You’ll typically need the vehicle identifying number, or VIN, to obtain a vehicle history record. Your vehicle’s 17-digit registration number is found on the lower left-hand side of the windshield as well as on your registration card and insurance documents.
Once you have the VIN, you can receive a vehicle history record from various websites, including Carfax and AutoCheck. The cost of the report is usually between $10 and $40. You may also utilize the free VINCheck database from the National Insurance Crime Bureau to determine if an automobile has been reported stolen or is a salvage vehicle.
You may be able to acquire a vehicle history record for free if you buy a used automobile from a dealership or through an online marketplace.
Free Vehicle History Report: How Much Does It Cost?
Depending on the firm you select and the number of reports or plans you want in a given time frame, vehicle history reports can cost anywhere from $25 to $100.
Free vehicle history report options are available for used vehicles for sale at some dealerships and online auto marketplaces.
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Do You Still Need a Car Inspection?
A car history report cannot replace a mechanic’s inspection. However, it’s a good idea to have a vehicle inspected by a third party before buying it to ensure no hidden damage.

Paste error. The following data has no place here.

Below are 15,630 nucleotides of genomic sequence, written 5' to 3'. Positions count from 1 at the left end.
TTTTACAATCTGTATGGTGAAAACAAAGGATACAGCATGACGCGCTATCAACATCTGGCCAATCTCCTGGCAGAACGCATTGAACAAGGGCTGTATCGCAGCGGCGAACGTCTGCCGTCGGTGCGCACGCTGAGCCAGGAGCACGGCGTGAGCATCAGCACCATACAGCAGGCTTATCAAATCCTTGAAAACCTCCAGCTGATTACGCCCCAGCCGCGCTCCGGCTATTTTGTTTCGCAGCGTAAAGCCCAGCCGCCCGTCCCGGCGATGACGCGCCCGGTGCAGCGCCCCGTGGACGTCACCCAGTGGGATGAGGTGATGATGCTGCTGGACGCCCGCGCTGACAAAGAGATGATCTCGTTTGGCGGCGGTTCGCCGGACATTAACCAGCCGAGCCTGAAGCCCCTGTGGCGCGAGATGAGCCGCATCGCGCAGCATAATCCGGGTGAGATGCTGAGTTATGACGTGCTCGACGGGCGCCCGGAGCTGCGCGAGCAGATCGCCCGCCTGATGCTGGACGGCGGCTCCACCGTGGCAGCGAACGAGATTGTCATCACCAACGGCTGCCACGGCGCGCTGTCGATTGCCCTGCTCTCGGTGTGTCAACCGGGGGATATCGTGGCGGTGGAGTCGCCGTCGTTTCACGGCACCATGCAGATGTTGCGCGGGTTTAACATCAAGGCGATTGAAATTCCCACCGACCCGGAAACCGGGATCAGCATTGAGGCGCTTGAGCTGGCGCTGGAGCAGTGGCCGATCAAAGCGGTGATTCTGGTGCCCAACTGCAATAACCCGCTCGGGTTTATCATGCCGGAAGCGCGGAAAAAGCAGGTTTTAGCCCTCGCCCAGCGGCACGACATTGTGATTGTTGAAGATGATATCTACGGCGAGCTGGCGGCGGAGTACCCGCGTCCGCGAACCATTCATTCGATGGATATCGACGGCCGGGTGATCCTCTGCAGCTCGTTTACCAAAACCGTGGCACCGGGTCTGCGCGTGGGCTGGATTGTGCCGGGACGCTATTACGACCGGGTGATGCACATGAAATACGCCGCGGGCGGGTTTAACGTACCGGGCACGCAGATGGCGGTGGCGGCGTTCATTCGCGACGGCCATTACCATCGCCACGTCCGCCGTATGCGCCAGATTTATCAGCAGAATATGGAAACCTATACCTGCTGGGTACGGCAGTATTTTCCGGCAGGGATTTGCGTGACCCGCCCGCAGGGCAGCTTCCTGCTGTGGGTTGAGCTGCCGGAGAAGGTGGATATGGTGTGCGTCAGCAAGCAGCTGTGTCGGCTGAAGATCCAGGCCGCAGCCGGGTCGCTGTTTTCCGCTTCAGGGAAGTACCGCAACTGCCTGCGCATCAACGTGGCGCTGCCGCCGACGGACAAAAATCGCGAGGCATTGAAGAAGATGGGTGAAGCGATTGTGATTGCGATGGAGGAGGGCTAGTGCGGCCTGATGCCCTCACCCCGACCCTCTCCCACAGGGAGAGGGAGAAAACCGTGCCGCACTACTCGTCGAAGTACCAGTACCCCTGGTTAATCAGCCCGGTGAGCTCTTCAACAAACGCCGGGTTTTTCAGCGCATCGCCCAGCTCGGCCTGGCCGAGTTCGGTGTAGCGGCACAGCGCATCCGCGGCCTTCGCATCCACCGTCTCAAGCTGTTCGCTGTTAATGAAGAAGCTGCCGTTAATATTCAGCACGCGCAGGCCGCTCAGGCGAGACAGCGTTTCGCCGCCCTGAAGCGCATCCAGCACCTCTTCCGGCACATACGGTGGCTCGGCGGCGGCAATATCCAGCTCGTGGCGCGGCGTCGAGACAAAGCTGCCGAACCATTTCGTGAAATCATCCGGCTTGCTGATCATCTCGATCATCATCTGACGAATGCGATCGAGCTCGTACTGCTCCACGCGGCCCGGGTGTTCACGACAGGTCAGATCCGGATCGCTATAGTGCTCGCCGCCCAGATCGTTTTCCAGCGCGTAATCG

Find a qualified mechanic and hand over a copy of the vehicle’s history report. Qualified experts are conversant with systems that have a history of malfunctioning. A mechanic’s evaluation can cost up to a hundred dollars. However, the inspection is worth it since it may reveal mechanical flaws that prevent you from buying a car that will ultimately cost you much more in the long run.
The Bottom Line
A vehicle history report is only the beginning of your study into a used car you might be interested in purchasing. Be sure to test drive and evaluate the vehicle before spending your cash or taking out a loan.
Purchasing a used automobile might be intimidating, but completing your research can help you avoid buying a lemon.